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    • "The importance of the latter foci is supported by evidence that between 50 and 80 percent of people with alcohol disorders or other drug dependencies experience mild to severe executive function impairments (Aharonovich et al. 2006; Bates et al. 2006; Goldman 1990; Gonzalez et al. 2004). Among people in substance abuse treatment, these neuropsychological impairments are related to greater attrition, violations of clinic rules, and poor treatment outcomes (Aharonovich et al. 2003, 2006; Bates et al. 2006; Teichner et al. 2002). "
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    ABSTRACT: Alcohol and other drug dependencies are, in part, character­ ized by deficits in executive functioning, including working memory. Working-memory training is a candidate computer­ ized adjunctive intervention for the treatment of alcoholism and other drug dependencies. This article reviews emerging evidence for computerized working memory training as an efficacious adjunctive treatment for drug dependence and highlights future challenges and opportunities in the field of working-memory training, including duration of training needed, persistence of improvements and utility of booster sessions, and selection of patients based on degree of deficits.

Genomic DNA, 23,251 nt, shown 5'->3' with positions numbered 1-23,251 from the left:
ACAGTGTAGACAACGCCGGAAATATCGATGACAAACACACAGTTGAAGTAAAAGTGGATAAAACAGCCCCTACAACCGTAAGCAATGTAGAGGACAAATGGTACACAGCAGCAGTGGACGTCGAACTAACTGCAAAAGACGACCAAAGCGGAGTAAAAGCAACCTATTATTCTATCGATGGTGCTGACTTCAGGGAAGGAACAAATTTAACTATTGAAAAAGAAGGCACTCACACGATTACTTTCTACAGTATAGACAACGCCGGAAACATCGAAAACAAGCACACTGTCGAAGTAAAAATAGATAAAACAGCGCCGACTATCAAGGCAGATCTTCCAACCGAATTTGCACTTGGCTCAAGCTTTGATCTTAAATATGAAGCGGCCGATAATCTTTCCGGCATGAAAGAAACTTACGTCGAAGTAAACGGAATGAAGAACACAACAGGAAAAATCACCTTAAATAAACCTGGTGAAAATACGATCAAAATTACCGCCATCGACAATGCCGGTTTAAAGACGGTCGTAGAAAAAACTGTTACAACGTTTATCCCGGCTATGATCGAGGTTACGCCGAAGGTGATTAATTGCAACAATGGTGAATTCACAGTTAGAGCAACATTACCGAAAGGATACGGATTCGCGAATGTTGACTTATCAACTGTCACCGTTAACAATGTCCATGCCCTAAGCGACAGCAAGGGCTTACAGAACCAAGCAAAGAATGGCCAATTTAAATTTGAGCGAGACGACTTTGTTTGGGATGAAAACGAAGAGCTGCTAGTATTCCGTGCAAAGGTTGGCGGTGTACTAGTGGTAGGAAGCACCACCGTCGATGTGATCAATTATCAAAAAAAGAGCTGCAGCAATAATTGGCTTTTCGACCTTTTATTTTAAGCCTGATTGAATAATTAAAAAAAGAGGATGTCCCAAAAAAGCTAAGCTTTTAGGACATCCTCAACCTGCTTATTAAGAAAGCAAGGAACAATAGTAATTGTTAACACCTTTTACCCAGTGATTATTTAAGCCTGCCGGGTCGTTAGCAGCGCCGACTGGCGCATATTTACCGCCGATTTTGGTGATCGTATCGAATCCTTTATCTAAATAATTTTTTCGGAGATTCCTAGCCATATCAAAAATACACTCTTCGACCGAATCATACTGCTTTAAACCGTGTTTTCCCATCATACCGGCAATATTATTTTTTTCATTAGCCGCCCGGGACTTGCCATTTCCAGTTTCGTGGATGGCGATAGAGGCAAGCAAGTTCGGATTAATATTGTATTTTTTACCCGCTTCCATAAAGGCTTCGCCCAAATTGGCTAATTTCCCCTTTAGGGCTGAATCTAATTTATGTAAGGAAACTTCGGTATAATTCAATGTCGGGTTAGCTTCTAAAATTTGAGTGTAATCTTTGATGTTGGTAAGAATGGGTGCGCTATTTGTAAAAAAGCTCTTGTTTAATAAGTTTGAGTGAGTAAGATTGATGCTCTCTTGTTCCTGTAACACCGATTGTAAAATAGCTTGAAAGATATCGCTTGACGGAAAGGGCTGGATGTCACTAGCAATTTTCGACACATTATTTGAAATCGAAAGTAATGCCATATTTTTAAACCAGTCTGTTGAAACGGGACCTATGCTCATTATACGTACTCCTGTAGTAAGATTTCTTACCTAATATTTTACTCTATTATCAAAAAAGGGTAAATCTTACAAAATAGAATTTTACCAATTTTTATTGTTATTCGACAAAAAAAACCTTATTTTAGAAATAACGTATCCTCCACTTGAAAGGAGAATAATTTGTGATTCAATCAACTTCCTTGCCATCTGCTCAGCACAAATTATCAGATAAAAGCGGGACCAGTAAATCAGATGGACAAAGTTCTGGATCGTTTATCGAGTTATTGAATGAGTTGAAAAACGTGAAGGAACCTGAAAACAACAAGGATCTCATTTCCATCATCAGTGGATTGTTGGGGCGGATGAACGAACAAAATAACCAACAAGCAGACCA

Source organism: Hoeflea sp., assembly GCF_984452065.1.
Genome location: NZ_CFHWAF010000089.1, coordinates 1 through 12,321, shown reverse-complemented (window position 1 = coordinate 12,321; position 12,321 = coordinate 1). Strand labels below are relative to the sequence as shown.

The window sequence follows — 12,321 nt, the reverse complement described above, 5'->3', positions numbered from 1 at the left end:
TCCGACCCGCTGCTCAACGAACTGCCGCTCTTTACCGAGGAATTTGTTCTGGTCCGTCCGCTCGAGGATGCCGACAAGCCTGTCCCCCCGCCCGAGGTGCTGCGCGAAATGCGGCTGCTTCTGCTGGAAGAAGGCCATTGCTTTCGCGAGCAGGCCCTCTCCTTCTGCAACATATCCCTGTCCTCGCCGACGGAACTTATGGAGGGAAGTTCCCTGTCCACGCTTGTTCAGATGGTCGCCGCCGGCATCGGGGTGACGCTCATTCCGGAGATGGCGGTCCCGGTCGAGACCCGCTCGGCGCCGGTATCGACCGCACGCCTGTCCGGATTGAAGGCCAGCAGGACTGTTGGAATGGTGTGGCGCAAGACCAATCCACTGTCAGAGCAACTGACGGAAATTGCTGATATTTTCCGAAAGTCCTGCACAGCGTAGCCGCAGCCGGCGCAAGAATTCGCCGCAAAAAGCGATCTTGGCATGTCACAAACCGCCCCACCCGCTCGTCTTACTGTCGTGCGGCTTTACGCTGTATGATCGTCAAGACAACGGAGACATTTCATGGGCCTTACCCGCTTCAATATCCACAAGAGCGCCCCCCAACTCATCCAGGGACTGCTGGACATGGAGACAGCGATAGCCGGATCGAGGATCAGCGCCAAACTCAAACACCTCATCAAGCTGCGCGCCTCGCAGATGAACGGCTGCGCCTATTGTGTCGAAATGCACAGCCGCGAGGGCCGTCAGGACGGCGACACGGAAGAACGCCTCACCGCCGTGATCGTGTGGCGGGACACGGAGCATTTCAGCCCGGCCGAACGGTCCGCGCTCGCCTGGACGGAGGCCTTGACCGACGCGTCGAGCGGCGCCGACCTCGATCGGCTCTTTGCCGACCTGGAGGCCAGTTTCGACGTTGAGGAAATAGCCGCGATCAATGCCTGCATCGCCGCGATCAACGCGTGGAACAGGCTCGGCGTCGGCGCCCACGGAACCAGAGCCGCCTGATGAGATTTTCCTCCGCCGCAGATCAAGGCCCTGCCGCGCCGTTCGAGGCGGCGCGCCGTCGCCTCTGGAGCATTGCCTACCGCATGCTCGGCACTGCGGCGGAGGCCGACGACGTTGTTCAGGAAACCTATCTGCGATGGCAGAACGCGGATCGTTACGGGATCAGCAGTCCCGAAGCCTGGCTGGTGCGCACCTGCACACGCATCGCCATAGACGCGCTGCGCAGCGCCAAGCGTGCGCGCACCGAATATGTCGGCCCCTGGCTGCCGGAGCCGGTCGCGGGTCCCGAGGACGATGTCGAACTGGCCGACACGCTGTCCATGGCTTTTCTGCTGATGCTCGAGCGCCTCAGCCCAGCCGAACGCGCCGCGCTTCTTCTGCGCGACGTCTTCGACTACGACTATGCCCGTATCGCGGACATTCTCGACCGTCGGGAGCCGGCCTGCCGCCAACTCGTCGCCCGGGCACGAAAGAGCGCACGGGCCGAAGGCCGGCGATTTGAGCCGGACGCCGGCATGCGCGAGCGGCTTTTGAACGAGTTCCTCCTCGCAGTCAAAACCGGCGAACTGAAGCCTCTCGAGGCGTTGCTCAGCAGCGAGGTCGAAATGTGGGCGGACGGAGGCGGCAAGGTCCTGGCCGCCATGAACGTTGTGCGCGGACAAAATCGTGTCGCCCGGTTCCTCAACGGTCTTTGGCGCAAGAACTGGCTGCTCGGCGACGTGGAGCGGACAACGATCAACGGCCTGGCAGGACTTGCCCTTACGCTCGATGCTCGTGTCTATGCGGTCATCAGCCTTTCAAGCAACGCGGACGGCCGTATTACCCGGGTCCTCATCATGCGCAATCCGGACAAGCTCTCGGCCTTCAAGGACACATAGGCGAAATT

09/2014; 36(1):123 -126.